Quantum mechanics isn't a subject that features commonly on most fashion designers' list of influences, but then again, Glasgow-born Rebecca Torres isn't like most designers.

For Torres, who can count nominations at the Scottish Fashion Awards for Young Designer of the Year for two years running, has eschewed more orthodox ideas and instead looked to science fiction cinema and a form of quantum mechanics known as many-worlds interpretation as the starting point for her latest collection, Dimensions. The result arrives in the form of pieces featuring Torres' signature electric shades interspersed with geometric patterns and classic structure that clings to the body like a sinuous second skin.

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It's not just those two prestigious nominations the designer keeps in her sewing box, either. Managing to successfully combine the business side of her brand (Torres was shortlisted for a Highly Commended Business award at the Lloyds TSB Enterprise Awards 2012) with a high-end creative output (which, in turn, gained recognition from Vice magazine's Creative 30) has seen the popularity of the designer's womenswear continue on a steady ascent to ubiquity in wardrobes all over the world, as well as hats being tipped in her direction from fashion powerhouses Grazia and Vogue who featured her frocks on their pages.

Incubating an abstract concept in its developmental stages has allowed Dimensions to metamorphose from something entirely unrelated to the sartorial world into a collection with wearability at its core. We talk to Rebecca Torres about the journey so far.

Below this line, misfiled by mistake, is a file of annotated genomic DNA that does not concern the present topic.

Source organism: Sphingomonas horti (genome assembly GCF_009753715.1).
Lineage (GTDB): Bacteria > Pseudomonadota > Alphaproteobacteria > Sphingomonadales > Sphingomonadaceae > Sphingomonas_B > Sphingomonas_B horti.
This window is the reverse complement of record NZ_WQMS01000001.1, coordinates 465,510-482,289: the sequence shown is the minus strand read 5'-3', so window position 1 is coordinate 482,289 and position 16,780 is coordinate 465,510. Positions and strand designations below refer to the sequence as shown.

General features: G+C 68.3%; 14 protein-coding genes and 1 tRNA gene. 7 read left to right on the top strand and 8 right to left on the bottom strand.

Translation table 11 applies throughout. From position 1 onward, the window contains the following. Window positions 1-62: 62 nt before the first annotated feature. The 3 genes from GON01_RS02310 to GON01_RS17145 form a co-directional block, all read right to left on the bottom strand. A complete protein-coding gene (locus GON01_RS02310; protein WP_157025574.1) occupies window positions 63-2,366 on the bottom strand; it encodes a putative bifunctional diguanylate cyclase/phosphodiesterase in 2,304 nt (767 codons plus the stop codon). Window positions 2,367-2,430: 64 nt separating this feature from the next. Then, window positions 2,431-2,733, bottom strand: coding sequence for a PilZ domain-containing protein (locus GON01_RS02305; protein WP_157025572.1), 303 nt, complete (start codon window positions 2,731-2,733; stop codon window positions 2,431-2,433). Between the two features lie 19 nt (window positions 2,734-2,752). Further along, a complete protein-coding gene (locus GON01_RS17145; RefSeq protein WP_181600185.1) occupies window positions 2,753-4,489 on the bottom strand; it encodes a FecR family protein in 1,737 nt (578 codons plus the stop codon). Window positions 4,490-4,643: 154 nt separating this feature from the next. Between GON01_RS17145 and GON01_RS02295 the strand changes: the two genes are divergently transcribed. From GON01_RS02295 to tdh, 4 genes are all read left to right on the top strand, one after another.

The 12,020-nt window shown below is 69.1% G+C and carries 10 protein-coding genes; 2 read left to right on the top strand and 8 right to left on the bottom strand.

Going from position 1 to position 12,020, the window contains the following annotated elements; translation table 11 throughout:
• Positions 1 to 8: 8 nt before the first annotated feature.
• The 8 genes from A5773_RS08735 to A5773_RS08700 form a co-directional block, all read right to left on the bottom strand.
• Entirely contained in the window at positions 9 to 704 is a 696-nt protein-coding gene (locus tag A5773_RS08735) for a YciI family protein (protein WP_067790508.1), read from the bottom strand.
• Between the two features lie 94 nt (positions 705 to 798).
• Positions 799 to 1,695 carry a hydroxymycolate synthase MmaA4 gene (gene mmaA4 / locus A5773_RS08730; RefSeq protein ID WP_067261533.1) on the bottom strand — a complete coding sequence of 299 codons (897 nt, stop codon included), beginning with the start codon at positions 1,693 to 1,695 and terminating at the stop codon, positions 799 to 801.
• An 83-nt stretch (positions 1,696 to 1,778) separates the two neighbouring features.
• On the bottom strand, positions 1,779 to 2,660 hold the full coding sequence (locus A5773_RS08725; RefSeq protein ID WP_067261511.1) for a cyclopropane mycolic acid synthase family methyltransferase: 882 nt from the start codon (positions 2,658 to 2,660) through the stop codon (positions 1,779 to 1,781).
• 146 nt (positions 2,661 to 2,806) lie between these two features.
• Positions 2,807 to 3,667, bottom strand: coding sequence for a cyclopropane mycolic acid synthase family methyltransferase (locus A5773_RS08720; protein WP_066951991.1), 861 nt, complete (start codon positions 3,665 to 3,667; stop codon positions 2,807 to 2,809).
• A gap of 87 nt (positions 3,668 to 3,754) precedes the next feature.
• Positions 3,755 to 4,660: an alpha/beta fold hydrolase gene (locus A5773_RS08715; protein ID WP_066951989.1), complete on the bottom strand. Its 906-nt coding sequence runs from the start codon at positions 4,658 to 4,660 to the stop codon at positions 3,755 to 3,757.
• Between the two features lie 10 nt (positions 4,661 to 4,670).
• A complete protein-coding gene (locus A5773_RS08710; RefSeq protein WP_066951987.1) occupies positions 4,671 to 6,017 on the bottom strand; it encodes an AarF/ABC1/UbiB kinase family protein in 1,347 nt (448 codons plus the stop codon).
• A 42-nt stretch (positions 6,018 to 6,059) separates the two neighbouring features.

How has your creative output changed from the beginning of career to now?

Since starting out I would say I am more aware of how I get to my end product. I wouldn't class myself as the conventional designer - everyone has their own way of working. For me, if I have a strong idea I instantly sketch it down and work my collection around that. Usually my first idea is the one I always go back to, and I think a lot of what I do is on a gut feeling and instinct (though I'm sure most people are the same). Plus, I now find myself wanting to be in a quiet space designing which is something I never used to do before.

What advice would you give to yourself as a fledgling designer?

If I could give myself any advice it would be not to consume yourself or compare yourself to anyone else. Go at your own pace and never give up on what you truly believe in.  

Which women in power do you admire and why?

The woman who I admire are woman who may not be CEOs of big companies but ones who are trying to make a difference in the world using their status to raise awareness. Ellen Page announcing she was gay during a human right campaign was so moving. I hope it gave some people hope not to be embarrassed about who they are. It baffles me that in 2014 being gay or transgender is even an issue.

How do you deal with disappointment in business?

With any business they are going to be highs and lows and I have definitely experienced both. I let the emotions out and move on; it's important not to dwell on what could have been, if it was supposed to have worked out then it would have.

Describe a pivotal moment in your career.